Viewers: in countries Watching now:
Find out how to create compelling architectural designs using the modeling tools in Autodesk Revit software. In this course, author Paul F. Aubin demonstrates the entire building information modeling (BIM) workflow, from creating the design model to publishing a completed project. The course also covers navigating the Revit interface; modeling basic building features such as walls, doors, and windows; working with sketch-based components such as roofs and stairs; annotating designs with dimensions and callouts; and plotting and exporting your drawings.
In this movie we're going to look at filled regions and masking regions. Filled and masking regions are two-dimensional shapes that you can apply to your views that help you to either cover up or to further articulate certain parts of the drawing. Like other detailing components in Revit, they are view-specific, so they only appear in whatever view you draw them in, and they are two-dimensional. Now if you've watched some of the previous movies, you've already kind of seen the effects of filled and masking regions.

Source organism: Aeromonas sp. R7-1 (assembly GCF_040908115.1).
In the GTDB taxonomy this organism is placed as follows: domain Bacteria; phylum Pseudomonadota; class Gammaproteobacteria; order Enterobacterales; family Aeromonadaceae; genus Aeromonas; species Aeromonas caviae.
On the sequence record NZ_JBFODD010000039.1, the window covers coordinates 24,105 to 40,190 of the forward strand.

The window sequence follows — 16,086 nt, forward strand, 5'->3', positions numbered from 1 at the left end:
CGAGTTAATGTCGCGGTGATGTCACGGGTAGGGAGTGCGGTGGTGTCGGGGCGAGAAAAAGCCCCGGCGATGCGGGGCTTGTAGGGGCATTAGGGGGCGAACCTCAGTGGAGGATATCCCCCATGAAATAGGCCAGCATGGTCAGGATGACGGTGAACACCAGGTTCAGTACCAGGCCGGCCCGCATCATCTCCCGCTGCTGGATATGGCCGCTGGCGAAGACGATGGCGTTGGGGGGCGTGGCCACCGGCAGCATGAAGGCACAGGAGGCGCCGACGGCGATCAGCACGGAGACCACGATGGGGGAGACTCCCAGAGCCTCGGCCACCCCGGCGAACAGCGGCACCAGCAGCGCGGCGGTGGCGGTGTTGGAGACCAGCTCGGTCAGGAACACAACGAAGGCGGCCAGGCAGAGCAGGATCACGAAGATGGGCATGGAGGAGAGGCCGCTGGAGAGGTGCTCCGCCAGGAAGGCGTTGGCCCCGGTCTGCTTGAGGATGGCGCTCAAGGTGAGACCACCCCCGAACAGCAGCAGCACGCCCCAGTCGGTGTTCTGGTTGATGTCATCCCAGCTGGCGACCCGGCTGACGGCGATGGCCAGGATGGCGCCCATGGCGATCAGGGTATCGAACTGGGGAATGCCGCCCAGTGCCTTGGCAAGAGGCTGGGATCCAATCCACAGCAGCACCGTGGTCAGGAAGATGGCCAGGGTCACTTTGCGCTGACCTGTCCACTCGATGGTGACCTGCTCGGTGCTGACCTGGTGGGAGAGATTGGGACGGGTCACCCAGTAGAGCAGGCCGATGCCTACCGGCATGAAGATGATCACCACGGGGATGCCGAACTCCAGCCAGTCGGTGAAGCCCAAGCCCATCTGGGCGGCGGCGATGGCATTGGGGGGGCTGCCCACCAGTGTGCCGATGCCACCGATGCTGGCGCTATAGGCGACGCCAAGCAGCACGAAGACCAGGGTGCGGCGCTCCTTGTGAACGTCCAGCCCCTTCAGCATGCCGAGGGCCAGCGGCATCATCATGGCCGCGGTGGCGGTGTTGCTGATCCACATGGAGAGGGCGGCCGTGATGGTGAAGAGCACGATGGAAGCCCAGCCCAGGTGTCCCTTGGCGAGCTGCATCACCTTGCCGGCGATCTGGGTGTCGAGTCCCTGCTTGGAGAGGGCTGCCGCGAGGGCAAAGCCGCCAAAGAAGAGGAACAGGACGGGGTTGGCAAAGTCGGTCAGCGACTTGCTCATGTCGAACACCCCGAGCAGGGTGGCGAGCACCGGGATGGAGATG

If I zoom in a little bit here on this view, over here on the right-hand side, this Break Mark component that we have actually has a masking region built into it. So when I select it, these grips here are controlling the shape of that masking region, and that's what's covering up the underlying model. This concrete fill pattern that we have here in the steel pan, that's actually a filled region that's built into that detail component. So we've really already seen both of these components; we've just seen the result of them.
So what I want to do now is show you how to draw those yourself. So if we look at our stair here, we've got this nice component and the angle, and everything is looking pretty good, but we're still seeing some of that background information there of the stair beyond. Now, I can't really hide the stair-- I'm going to use Temporary Hide just to show you-- because I lose too much. So let's reset that. So what I really want to do is just hide the stuff that I don't want to see in this view.
So I'm going to do that with a masking region. So I'm going to go to the Annotate tab, and the Region tool has the two options: Filled Region and Masking Region. They both work exactly the same way; the only difference is the masking region is like a piece of white-out--it's a solid white mask-- and the filled region, you get to choose a fill pattern that you want to apply to that mask. So we're doing the masking region first here. And you'll see over here on the ribbon that I have a variety of tools and I've got some line styles here.